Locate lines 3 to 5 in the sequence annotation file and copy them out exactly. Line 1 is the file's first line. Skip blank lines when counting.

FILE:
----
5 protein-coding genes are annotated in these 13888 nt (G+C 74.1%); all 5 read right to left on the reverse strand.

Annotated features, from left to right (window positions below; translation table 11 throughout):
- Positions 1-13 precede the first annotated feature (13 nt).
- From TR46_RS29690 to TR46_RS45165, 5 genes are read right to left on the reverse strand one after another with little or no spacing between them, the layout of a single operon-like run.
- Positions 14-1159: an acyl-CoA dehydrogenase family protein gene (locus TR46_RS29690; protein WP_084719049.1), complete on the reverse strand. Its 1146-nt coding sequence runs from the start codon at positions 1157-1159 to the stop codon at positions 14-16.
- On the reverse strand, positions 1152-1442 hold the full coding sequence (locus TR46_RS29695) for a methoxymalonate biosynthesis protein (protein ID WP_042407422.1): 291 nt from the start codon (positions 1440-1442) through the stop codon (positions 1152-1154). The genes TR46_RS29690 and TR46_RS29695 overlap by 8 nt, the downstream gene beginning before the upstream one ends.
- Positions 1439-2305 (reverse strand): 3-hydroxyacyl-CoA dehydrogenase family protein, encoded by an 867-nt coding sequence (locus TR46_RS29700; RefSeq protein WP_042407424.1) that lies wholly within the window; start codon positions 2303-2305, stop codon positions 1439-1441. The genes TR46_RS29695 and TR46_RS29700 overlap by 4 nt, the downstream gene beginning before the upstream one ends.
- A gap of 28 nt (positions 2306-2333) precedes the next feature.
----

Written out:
- Positions 1-13 precede the first annotated feature (13 nt).
- From TR46_RS29690 to TR46_RS45165, 5 genes are read right to left on the reverse strand one after another with little or no spacing between them, the layout of a single operon-like run.
- Positions 14-1159: an acyl-CoA dehydrogenase family protein gene (locus TR46_RS29690; protein WP_084719049.1), complete on the reverse strand. Its 1146-nt coding sequence runs from the start codon at positions 1157-1159 to the stop codon at positions 14-16.